Joshua Andres and Tobias Häusermann
La Rive Gauche, or ”the left shore” presents a specific situation we call Agri-Garden City. La Rive Gauche is Geneva’s wealthy suburbs where luxury residences and business facilities are found in a surprising and exceptional context of intensive cropland. The area, located in the vicinity to Geneva’s center, is also marked by multiple borders: national border France — Switzerland, cantonal border Geneva — Haute-Savoie and the border of Geneva’s agriculture free trade zone. Therefore it concentrates economic and cultural activities of an urban center next to peripheral locations and activates. In 2015 the Federal Statistical Office estimated 500.000 daily border crossings along the franco-swiss border.

The quality of its landscape environment and the desirable climate for international businesses made Geneva a sought-after place of residence, generating city growth since 1940. Given its comparably small size, the canton has repeatedly chosen not to be burdened with a hinterland, but rather concentrates most of its urban functions in close vicinity to the city center, on Swiss ground. Already in 1952, the cantonal government protected its peripheral farmland and restricted building activities, thus enhancing densification of the existing urban fabric and pressure on the available building land. Consequently, Geneva’s urban center today is surrounded by a wide green belt, mainly composed of the protected agricultural land, the “Zone Agricole”. Situated in this belt, la Rive Gauche still accommodates large rotation crops, cultivated by contract farmers, who lease plots from a few big regional landowners and companies.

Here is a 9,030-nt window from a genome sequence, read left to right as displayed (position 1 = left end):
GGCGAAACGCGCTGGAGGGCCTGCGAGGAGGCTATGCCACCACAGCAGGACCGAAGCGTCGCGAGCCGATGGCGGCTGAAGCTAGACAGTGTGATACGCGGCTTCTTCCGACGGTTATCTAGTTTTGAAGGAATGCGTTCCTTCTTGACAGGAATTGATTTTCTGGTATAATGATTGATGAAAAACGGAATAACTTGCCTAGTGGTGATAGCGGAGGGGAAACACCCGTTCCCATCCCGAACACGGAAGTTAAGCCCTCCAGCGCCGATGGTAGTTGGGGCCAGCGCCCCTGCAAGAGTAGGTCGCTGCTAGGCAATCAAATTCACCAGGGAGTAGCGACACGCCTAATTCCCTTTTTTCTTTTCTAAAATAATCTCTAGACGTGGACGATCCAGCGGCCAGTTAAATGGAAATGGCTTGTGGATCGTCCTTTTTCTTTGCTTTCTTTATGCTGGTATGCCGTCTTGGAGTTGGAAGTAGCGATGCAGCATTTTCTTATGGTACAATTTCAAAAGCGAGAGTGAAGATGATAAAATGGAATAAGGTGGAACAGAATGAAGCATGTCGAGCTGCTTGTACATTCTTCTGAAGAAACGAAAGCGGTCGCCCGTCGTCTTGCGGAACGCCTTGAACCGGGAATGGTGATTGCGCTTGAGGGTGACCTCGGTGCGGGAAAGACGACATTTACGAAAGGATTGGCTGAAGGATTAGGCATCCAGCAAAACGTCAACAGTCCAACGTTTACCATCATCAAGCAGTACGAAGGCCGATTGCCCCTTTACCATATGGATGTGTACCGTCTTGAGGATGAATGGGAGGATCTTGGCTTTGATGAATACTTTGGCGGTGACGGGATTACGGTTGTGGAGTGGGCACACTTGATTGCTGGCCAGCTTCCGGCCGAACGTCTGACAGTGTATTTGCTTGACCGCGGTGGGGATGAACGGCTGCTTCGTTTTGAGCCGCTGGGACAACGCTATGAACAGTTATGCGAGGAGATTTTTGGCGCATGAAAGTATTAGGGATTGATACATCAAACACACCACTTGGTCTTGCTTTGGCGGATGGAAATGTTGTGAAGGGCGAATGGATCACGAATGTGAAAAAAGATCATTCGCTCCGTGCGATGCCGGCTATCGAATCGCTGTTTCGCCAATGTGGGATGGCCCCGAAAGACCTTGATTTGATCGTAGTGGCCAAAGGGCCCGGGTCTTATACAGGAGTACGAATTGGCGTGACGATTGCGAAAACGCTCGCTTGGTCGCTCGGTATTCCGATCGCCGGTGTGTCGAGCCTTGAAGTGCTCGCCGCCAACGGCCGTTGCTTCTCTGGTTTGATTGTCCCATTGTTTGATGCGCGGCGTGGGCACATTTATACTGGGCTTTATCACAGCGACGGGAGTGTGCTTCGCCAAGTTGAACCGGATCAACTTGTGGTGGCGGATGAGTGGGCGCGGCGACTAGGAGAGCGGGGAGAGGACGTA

In 1992, 40 years after the inauguration of the cantonal protection law, the federal spatial planning unit (ARE) introduced a Swiss-wide quota, requiring each canton to protect suitable land for crop rotation (Surfaces d’assolement Agricole, SDA). Accordingly, almost all of Geneva’s agricultural land was ‘frozen’ for urban development. In France, agricultural land is not subject to specific safeguard measures, but rather considered as a land reserve. This difference between the two countries, coupled with the growing number of frontier workers, has resulted in the growth of French bordering towns, creating an expansionary urban fringe which surrounds the frozen agricultural landscape of Geneva. This is a unique setting in which the absence of residential density on Swiss territory counters the actual demand. Afforded by the geographic proximity and financial opportunities of working and dwelling in the cross-border situation, the urban pressure is released across the border to the French Haute-Savoie. Geneva’s conurbation has gradually changed scale, encompassing the neighboring French municipalities. The result is an unlikely situation in which agriculture fields, occupy the most desirable land of Léman City.